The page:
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The title of the longest-running Black-owned company in the U.S. goes to E.E. Ward Moving & Storage, based in Columbus, Ohio. The roots of the multi-million dollar company were established during the U.S. Civil War and it remains one of the Arch City’s most-reliable companies.

John T. Ward, a Richmond, Va. native, moved to Ohio in 1836 and married Catherine Ross. The couple owned a farm which became a stop along the Underground Railroad. Ward would hide escaped slaves to help them achieve freedom. Ward began learning the trade of hauling goods in 1859 eventually securing government contracts to ship items.

Ward was joined by his son, William S. Ward, a mover for an already established company. The father and son joined forces to create the Ward Transfer Lines in 1881. The operation was truly family-owned, with the elder and younger Ward using horses and the help of other family members to move goods for their customers.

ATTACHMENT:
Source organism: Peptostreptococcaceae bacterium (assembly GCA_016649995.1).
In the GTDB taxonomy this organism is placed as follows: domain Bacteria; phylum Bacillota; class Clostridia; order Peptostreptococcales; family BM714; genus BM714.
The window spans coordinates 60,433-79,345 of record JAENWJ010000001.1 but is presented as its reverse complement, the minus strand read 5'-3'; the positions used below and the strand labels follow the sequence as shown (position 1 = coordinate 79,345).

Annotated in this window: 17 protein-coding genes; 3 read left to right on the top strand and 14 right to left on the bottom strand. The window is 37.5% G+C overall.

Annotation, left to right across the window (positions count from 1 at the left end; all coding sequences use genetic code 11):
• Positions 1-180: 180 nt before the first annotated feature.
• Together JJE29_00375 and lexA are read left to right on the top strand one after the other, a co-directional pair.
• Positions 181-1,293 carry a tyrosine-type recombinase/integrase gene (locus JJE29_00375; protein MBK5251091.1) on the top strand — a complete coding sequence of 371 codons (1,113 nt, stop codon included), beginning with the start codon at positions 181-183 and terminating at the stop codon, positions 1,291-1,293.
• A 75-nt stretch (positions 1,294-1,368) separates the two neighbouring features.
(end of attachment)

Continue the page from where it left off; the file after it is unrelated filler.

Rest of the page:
In 2001, the last member of the family to have ownership of the company, Eldon Ward, was set to retire and sold the company to childhood friends Brian Brooks and Otto Beatty. Brooks, who is now the company’s president and co-owner, is Ward’s godson.

In the past 14 years, Brooks and Beatty have turned around the company’s fortunes and have evolved E.E. Ward Moving & Storage into one of the top-rated businesses in the state of Ohio.

(Photo: E.E. Ward Moving and Storage)

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